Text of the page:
As long time followers of the blog know, I’ve had some extremely high highs and some extremely low lows. And until last year, I had been off the bike for several years.
A big part of my return was as a result of joining the board of Cola Town Bike Collective. They’re a non-profit that happened to move into my neighborhood about the same time I was buying a house. They do a lot of different things. In some ways they are a bike shop, which I’ve taken advantage of. It’s a nice luxury having one in your neighborhood! They also do a lot of advocacy, which we could use given how difficult it is to ride in our city. They have special events, many of which are bike related, and some aren’t. The last event that I attended was Tommy Stinson of The Replacements fame doing a solo acoustic show. It was a blast of a time and helped with branding and fundraising.
They are most impactful by helping those in need. This can range from homeless, to people in poverty, or even students that are trying to make ends meet. A big part of the charity is fixing up donated bikes and finding homes for them.
Covid-19 took an immediate toll on the business. Obviously the special events are over. A big question was whether to keep the shop itself open. We are technically an “essential business” during this lockdown, but given the small building, social distancing would be next to impossible. There are many tools around where the virus could live, and frankly, we work with a vulnerable population that does not have access to testing. We didn’t want to be part of the spread of the virus so the shop was shut down.
That hasn’t stopped us from supporting supporters. A lot of essential workers rely on bikes to get to their place of work. Scott has been doing work behind the scenes to safely help people get back on the road. In that sense we are partially operating but have little income.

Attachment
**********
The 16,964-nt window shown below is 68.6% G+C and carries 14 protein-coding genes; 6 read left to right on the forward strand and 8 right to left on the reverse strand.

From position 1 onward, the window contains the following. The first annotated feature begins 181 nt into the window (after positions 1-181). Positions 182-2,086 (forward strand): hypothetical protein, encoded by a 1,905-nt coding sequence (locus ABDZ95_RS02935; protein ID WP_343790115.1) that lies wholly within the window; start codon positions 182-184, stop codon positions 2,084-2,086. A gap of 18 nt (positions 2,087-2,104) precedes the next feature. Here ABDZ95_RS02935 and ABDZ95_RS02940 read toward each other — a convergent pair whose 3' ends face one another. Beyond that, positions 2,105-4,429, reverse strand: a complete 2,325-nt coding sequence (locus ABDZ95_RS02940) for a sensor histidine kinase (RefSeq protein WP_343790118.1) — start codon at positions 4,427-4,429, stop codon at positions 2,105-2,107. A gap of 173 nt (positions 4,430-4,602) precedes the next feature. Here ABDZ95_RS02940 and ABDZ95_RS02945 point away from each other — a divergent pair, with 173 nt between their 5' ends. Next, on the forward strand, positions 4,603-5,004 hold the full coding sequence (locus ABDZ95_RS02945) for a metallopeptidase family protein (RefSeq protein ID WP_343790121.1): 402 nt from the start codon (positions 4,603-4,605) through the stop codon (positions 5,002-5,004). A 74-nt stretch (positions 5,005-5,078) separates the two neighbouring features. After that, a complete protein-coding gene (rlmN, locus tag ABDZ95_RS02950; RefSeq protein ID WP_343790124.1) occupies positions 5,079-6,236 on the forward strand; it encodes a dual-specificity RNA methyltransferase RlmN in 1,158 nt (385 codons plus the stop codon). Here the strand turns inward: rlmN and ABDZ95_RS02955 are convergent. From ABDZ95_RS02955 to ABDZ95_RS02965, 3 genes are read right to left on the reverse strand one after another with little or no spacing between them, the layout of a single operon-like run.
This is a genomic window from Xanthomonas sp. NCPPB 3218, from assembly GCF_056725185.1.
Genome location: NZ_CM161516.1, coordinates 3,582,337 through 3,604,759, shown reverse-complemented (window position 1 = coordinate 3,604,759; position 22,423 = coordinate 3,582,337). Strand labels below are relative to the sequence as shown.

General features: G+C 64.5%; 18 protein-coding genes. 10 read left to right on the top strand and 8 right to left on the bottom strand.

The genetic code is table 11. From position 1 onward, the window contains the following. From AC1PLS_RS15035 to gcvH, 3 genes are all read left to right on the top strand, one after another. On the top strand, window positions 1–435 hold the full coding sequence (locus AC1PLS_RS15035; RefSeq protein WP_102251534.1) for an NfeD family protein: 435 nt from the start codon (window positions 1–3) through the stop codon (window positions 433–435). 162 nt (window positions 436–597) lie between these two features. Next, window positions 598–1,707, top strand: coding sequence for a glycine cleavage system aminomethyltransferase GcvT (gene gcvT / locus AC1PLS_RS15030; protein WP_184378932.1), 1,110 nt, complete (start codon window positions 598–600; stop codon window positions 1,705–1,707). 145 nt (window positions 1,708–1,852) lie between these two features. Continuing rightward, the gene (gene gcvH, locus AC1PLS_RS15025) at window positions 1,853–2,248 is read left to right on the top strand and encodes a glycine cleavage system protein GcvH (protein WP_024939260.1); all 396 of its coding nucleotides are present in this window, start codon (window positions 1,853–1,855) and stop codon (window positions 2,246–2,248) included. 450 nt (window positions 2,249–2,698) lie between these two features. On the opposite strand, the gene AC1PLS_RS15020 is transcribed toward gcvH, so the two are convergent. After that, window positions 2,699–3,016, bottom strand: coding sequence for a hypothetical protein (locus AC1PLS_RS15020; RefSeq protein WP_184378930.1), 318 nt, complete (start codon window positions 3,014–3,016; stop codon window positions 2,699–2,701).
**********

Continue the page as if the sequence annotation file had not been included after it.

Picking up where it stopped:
Which leads me to the reason behind this post. We have an annual campaign called Midlands Gives. It’s a localized fundraising effort to drive donations to non-profits. This year it is essential because we need the funds to not only continue operating, but hopefully be more effective and impactful. A lot of people need help, but I’m asking readers of the blog and longtime supporters of me as a cyclist to consider a donation. The minimum is $10 and it goes a long way.
I’ve already donated $500 and am matching another $1,000. That’s how strongly I feel about this organization.
Here is the link to our campaign.
I’ll also share that because of the Bike Collective, I rode more last year than ever. The hip is fine with no setbacks. For awhile I was even getting some riding fitness back. We played with the idea of taking a trip to the mountains this summer, which I think would have happened if it weren’t for Covid-19. And if so, it would have been covered here. I’m still riding on a limited basis, more for function than for exercise, but because I have such a strong support group, I will ride and even climb again.